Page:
Victims and Perpetrators
Understanding the Holocaust
To understand how the Holocaust happened and to grasp its repercussions, the voices of its victims and perpetrators need to be heard. Their testimony deepens awareness of the Holocaust's destruction, challenges assumptions about human nature, and requires us to reflect on ethical questions about right and wrong, good and evil.
The testimonies of victims—those who died and those who survived—provide the most effective way to humanize the Holocaust. In words that are written or spoken, and sometimes in the gaps and silences that surround them, the victims' voices reveal how the Holocaust affected individuals one by one. The listener or the reader needs to respect the particularity of each victim's experience.
Disturbing though the perpetrators' testimonies may be, partly because their words frequently are problematic, self-serving defense mechanisms, those statements are also crucial sources.
In many cases, such openness may question our assumptions about how people ought to respond to disaster, and it may require the listener or reader to see that the testimony of Holocaust survivors does not fulfill our hopes for happy endings to tragic events. Although the Holocaust was stopped with the defeat of Nazi Germany in 1945, it left a legacy of immense pain and loss for the survivors. Unless we allow that testimony to sink in, we will miss what the survivors are saying. Sad as they are, accounts by victims also leave readers and listeners amazed at the determination and courage people showed as they struggled to survive in desperate circumstances.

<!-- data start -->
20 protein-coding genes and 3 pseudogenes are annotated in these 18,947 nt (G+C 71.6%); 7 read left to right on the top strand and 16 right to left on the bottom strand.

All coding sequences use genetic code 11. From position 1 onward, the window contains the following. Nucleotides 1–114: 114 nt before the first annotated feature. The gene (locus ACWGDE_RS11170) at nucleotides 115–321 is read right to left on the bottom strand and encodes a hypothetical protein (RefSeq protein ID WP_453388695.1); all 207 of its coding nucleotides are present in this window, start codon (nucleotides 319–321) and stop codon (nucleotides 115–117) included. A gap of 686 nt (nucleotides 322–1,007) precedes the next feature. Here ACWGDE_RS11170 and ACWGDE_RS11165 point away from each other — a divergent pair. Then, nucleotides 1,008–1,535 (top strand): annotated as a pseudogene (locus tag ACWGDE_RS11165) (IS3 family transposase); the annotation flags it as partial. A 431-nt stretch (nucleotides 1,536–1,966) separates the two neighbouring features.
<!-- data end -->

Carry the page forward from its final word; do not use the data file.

By contrast, when the perpetrators rarely break the silence and anonymity that they prefer, their words usually produce the opposite effect: the reader or listener is appalled by the perpetrators' lack of remorse and disquieted by the all-too-familiar human weaknesses that the perpetrators display. Disturbing though the perpetrators' testimonies may be, partly because their words frequently are problematic, self-serving defense mechanisms, those statements are also crucial sources. They open a window into the perpetrators' thinking, both at the time those people participated in genocide and afterward, as they tried to find ways to rationalize their actions so that they could move on with their lives.